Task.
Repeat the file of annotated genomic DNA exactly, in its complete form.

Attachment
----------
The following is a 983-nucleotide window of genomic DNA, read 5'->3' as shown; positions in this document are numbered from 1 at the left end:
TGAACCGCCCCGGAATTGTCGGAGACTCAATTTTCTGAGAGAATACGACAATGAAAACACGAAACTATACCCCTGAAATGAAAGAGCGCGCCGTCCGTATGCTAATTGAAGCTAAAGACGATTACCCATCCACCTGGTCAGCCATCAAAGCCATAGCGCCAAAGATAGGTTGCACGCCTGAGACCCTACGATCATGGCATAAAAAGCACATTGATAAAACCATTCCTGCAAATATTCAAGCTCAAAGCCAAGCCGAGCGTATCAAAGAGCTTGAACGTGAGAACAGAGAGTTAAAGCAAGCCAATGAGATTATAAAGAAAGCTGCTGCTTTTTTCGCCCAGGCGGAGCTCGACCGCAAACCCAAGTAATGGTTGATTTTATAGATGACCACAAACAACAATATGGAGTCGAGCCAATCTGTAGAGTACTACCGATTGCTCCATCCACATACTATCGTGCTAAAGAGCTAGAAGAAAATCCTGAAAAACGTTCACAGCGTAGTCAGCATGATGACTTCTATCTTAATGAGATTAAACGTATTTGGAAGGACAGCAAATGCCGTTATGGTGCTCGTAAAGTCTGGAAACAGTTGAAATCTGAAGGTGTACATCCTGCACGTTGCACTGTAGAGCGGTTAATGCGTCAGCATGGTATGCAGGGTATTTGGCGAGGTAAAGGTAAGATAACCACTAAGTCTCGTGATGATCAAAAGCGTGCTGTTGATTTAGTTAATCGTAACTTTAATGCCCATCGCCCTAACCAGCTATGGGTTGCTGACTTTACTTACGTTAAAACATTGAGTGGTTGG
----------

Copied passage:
The following is a 983-nucleotide window of genomic DNA, read 5'->3' as shown; positions in this document are numbered from 1 at the left end:
TGAACCGCCCCGGAATTGTCGGAGACTCAATTTTCTGAGAGAATACGACAATGAAAACACGAAACTATACCCCTGAAATGAAAGAGCGCGCCGTCCGTATGCTAATTGAAGCTAAAGACGATTACCCATCCACCTGGTCAGCCATCAAAGCCATAGCGCCAAAGATAGGTTGCACGCCTGAGACCCTACGATCATGGCATAAAAAGCACATTGATAAAACCATTCCTGCAAATATTCAAGCTCAAAGCCAAGCCGAGCGTATCAAAGAGCTTGAACGTGAGAACAGAGAGTTAAAGCAAGCCAATGAGATTATAAAGAAAGCTGCTGCTTTTTTCGCCCAGGCGGAGCTCGACCGCAAACCCAAGTAATGGTTGATTTTATAGATGACCACAAACAACAATATGGAGTCGAGCCAATCTGTAGAGTACTACCGATTGCTCCATCCACATACTATCGTGCTAAAGAGCTAGAAGAAAATCCTGAAAAACGTTCACAGCGTAGTCAGCATGATGACTTCTATCTTAATGAGATTAAACGTATTTGGAAGGACAGCAAATGCCGTTATGGTGCTCGTAAAGTCTGGAAACAGTTGAAATCTGAAGGTGTACATCCTGCACGTTGCACTGTAGAGCGGTTAATGCGTCAGCATGGTATGCAGGGTATTTGGCGAGGTAAAGGTAAGATAACCACTAAGTCTCGTGATGATCAAAAGCGTGCTGTTGATTTAGTTAATCGTAACTTTAATGCCCATCGCCCTAACCAGCTATGGGTTGCTGACTTTACTTACGTTAAAACATTGAGTGGTTGG